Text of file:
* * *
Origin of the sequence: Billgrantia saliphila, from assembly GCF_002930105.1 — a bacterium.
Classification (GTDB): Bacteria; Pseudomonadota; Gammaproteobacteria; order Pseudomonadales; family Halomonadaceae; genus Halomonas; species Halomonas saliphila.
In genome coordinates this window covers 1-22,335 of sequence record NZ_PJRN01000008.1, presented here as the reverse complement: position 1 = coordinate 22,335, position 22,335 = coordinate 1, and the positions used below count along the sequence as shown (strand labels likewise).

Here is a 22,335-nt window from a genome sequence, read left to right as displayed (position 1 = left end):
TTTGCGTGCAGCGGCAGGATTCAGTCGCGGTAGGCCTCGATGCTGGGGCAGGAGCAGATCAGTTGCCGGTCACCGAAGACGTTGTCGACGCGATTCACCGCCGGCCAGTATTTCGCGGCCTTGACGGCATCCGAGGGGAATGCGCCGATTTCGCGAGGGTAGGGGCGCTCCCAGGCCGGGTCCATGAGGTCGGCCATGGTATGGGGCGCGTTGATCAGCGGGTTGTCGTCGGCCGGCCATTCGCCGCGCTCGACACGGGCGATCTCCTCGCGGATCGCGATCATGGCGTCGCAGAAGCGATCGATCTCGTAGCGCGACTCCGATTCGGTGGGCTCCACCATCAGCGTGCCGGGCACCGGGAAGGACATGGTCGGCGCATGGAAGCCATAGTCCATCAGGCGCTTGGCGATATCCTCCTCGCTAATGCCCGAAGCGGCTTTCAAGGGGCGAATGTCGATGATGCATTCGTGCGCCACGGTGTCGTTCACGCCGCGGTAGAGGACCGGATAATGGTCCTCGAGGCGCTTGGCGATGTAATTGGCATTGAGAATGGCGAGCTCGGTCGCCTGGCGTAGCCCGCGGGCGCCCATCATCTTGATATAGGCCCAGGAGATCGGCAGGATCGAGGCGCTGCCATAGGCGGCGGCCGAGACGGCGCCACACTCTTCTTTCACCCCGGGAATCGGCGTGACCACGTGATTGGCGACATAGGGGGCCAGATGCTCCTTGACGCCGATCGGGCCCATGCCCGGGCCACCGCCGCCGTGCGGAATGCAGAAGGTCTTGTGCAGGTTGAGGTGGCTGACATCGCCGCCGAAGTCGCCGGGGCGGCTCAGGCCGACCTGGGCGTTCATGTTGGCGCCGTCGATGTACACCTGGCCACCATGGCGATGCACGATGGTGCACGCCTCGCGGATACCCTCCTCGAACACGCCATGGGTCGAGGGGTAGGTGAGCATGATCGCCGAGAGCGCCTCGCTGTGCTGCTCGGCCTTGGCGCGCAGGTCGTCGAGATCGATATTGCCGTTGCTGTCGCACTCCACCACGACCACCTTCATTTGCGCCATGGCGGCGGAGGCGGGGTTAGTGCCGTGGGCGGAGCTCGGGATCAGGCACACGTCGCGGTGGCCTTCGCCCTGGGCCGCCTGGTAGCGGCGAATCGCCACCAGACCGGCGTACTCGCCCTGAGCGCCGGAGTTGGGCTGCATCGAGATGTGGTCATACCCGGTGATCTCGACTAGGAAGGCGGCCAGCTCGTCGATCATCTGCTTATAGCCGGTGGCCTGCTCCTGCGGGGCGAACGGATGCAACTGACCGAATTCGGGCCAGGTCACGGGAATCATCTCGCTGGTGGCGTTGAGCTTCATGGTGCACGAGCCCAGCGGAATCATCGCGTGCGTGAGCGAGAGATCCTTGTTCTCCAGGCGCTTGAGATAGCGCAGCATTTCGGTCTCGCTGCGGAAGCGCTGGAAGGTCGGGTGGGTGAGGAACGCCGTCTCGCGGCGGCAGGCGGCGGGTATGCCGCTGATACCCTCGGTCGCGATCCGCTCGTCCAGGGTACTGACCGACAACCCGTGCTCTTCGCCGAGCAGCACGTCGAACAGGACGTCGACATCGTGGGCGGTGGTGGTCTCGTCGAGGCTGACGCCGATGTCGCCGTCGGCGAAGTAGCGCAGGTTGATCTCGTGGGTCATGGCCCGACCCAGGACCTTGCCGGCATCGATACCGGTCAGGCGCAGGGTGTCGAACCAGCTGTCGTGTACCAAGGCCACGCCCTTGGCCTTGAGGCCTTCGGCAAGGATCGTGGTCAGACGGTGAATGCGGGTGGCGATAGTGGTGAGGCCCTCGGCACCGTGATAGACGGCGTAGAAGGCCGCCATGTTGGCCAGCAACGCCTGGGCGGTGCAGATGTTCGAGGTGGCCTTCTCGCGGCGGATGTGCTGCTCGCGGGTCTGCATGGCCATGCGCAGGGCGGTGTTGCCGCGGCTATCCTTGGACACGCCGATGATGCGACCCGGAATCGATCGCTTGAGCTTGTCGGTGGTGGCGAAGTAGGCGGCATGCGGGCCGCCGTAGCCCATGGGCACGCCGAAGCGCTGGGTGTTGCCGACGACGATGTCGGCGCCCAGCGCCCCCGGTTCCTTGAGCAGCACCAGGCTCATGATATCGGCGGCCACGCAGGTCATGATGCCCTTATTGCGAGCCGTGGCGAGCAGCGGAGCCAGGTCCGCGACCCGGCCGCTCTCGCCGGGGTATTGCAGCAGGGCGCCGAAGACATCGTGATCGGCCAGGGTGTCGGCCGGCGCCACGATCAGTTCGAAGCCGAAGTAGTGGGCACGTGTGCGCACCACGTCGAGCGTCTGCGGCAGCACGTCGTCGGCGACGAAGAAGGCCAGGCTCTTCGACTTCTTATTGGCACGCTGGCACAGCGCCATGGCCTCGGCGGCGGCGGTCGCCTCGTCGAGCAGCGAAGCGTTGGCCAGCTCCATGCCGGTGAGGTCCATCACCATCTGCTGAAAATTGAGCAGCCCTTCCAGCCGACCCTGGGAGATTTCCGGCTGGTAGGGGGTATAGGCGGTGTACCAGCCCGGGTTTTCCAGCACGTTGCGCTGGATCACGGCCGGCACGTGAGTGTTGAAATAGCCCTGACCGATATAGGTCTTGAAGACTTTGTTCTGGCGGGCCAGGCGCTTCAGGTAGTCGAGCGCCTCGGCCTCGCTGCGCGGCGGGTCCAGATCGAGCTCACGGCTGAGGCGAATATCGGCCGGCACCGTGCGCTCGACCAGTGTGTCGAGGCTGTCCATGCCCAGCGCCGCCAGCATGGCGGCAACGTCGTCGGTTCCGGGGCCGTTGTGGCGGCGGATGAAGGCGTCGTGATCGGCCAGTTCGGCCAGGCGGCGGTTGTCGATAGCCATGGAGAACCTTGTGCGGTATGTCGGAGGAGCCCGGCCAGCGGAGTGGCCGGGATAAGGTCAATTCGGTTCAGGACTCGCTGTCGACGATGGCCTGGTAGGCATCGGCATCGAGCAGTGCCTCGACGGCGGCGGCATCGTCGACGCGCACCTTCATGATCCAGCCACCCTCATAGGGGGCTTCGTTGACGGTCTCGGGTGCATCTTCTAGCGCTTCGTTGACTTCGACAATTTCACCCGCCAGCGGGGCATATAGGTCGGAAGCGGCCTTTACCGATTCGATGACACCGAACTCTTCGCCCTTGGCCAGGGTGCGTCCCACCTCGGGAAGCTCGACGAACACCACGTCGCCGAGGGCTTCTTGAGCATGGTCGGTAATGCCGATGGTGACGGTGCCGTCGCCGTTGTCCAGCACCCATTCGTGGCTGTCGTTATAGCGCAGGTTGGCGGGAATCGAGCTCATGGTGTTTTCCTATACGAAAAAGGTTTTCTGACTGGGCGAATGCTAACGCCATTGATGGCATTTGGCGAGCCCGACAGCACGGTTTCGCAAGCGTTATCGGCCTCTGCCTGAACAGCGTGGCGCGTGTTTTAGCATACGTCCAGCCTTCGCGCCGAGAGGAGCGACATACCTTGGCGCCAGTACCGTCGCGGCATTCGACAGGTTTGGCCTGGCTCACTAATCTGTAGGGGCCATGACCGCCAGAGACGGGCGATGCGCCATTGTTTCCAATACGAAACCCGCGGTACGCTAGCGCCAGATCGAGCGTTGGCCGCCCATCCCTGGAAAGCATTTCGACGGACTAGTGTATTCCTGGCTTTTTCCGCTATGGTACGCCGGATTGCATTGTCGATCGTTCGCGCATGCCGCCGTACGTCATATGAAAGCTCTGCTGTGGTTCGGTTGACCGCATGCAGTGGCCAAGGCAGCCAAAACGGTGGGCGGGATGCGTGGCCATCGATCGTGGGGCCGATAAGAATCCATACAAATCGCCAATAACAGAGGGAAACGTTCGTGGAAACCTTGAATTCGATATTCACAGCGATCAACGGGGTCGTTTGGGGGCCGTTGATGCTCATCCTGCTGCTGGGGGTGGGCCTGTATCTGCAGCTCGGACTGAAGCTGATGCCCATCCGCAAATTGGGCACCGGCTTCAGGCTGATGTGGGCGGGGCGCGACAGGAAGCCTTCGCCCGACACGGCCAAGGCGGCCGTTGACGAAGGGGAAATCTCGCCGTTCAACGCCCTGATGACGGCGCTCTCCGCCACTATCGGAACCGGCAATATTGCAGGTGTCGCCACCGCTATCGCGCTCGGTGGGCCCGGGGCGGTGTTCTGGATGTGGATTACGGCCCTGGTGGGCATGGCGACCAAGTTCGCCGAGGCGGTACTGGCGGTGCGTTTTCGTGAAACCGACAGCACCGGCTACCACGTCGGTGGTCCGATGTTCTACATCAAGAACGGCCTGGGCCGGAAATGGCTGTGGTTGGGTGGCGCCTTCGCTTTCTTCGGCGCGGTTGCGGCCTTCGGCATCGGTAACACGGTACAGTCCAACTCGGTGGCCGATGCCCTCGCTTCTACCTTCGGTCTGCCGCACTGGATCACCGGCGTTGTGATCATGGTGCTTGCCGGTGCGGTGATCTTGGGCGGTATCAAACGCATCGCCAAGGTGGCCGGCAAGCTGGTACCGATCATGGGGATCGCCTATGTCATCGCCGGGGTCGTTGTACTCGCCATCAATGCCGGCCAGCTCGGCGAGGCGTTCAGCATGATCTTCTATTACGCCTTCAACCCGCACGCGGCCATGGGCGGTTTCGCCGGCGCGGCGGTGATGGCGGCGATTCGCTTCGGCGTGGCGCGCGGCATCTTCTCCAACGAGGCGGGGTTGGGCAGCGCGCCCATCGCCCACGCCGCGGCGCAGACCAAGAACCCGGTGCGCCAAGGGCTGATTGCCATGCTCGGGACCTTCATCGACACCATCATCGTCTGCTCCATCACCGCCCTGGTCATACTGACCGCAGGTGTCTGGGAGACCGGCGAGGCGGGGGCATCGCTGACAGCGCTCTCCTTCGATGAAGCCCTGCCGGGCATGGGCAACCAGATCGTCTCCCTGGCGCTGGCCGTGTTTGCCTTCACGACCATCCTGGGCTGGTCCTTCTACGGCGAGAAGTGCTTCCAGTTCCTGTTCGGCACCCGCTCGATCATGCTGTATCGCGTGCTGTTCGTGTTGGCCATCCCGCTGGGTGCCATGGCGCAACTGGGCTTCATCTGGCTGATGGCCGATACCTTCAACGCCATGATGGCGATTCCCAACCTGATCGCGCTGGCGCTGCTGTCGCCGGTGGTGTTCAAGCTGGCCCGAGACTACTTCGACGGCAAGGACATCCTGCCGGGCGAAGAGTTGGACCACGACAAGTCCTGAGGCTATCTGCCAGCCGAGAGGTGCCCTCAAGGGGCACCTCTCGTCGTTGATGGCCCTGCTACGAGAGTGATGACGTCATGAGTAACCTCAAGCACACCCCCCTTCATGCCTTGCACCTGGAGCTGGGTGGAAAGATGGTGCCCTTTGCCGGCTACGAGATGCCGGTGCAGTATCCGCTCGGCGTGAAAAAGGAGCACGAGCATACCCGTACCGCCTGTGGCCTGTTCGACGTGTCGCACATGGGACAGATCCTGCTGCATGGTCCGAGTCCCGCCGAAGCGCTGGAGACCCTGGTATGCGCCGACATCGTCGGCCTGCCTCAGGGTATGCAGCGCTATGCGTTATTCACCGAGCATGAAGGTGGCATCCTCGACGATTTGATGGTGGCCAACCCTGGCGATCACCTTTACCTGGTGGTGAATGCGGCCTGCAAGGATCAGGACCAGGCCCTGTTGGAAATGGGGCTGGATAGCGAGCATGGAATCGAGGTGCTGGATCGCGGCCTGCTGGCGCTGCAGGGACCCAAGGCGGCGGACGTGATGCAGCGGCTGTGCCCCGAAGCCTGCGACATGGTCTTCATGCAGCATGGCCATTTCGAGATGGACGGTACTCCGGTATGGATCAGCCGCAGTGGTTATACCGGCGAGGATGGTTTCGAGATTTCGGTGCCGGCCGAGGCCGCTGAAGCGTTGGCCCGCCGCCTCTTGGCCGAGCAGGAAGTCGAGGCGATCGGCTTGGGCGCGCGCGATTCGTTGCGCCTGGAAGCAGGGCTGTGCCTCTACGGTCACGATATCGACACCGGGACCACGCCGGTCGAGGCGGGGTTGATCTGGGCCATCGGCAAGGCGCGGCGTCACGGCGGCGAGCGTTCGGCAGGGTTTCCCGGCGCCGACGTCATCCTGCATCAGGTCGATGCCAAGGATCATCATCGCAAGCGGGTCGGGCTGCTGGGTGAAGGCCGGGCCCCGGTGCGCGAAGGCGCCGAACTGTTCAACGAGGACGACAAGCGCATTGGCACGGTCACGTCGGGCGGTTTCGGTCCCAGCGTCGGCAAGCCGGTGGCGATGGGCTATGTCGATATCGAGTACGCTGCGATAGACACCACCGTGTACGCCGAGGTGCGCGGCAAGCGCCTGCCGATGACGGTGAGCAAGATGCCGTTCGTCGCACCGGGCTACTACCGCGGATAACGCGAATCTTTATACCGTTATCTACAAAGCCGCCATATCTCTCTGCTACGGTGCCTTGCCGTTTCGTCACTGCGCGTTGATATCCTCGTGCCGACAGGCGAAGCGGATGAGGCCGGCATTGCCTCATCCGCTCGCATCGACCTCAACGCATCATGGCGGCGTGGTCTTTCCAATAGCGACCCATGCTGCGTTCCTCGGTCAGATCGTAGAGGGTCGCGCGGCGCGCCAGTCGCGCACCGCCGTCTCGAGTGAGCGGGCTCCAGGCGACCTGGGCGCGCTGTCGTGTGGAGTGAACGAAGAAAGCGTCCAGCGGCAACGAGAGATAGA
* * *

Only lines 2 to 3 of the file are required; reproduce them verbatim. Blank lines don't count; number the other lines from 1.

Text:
Classification (GTDB): Bacteria; Pseudomonadota; Gammaproteobacteria; order Pseudomonadales; family Halomonadaceae; genus Halomonas; species Halomonas saliphila.
In genome coordinates this window covers 1-22,335 of sequence record NZ_PJRN01000008.1, presented here as the reverse complement: position 1 = coordinate 22,335, position 22,335 = coordinate 1, and the positions used below count along the sequence as shown (strand labels likewise).